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*KING HENRY VI. PART I. } The hiftorical tranfa&ions contained in this play, take in the compafs of above thirty years. I muft obferve, however, that our author, in the three parts of Henry VI. has not been very precife to the date and difpofition of his facts; but fhuffled them, backwards and forwards, time. For inftance; the lord Talbot is kill'd at the end of the fourth act of this play, who in reality did not fall till the 13th of July, 1453 and The Second Part of Henry VI. opens with the marriage of the king, which was folemnize eight years before Talbot's death, in the year 1445. Again, in the fecond part, dame Eleanor Cobham is introduced to infult Queen Margaret; though her penance and banishment for forcery happened three years before that princefs came over to England. I could point out many other tranfgreffions against hiftory, as far as the order of time is concerned. Indeed, though there are feveral mafter-ftrokes in these three plays, which inconteftibly betray the workmanship of Shakspeare; yet I am almoft doubtful, whether they were entirely of his writing. And unless they were wrote by him very early, I should rather imagine them to have been brought to him as a dire&or of the ftage; and fo have received fome finishing beauties at his hand. An accurate observer will easily fee, the diction of them is more obsolete, and the numbers more mean and profaical, than in the generality of his genuine compofitions.


Having given my opinion very fully relative to these plays at the end of the third part of King Henry VI. it is here only neceffary to apprize the reader what my hypothefis is, that he may be the better enabled, as he proceeds, to judge concerning its probability. Like many others, I was long ftruck with the many evident ShakSpearianifms in these plays, which appeared to me to carry fuch decifive weight, that I could fcarcely bring myself to examine with attention any of the arguments that have been urged against his being the author of them. I am now furprised, (and my readers perhaps may fay the fame thing of themfelves,) that I fhould never have adverted to a very ftriking circumftance which diftinguishes this first part from the other parts of King Henry VI. cumftance is, that none of thefe Shakfperian paffages are to be found here, though several are scattered through the two other parts. I am therefore decifively of opinion that this play was not written by Shakspeare. The reasons on which that opinion is founded, are ftated at large in the Differtatión above referred to. But I would here requeft the reader to attend particularly to the versification of this piece, ( of which almost every line has a pause at the end,) which is fo different from that of Shakspeare's undoubted plays, and of the greater part of the two fucceeding pieces as altered by him, and fo exactly correfponds with that of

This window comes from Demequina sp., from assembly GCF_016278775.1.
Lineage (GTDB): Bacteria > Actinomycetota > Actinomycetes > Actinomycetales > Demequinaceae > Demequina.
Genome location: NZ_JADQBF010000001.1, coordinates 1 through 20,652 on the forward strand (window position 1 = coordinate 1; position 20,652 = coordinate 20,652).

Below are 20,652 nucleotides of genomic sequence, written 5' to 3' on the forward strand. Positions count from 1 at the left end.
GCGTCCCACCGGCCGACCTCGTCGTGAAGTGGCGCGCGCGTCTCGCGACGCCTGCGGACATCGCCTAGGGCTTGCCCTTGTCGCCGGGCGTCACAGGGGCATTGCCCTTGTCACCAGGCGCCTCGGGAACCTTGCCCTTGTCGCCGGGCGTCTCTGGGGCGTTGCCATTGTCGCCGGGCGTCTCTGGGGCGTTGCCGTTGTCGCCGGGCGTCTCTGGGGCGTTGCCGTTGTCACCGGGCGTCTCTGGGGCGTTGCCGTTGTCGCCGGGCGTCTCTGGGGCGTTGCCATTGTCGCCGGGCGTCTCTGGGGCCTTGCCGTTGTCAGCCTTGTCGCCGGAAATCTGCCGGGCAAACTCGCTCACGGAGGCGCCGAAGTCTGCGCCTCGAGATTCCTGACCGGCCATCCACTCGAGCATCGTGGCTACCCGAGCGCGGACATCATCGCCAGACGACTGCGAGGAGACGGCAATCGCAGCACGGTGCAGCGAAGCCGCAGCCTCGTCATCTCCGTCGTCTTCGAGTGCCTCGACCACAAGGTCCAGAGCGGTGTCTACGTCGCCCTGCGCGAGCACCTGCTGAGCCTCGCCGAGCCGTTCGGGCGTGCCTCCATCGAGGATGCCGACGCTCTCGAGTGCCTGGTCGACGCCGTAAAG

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the tragedies written by others before and about the time of his firft commencing author, that this alone might decide the queftion, without taking into the account the numerous claffical allufions which are found in this firft part. The reader will be enabled to judge bow far this argument deferves attention, from the feveral extracts from thofe ancient pieces which he will find in the Effay on this fubje&.

With refped to the fecond and third parts of King Henry VI, or, as they were originally called, The Contention of the two famous Houfes of Yorke and Lancaster, they ftand, in my apprehenfion, on a very different ground from that of this first part, or, as I believe it was anciently called, The Play of King Henry VI.-The Contention, &c. printed in two parts, in quarto, 1600, was, I conceive, the production of fome playwright who preceded, or was contemporary with, Shakspeare; and out of that piece he formed the two plays which are now denominated the Second and Third Parts of King Henry VI.; as, out of the old plays of King John and The Taming of a Shrew, he formed two other plays with the fame titles. For the reasons on which this opinion is formed, I muft again refer to my Effay on this subject.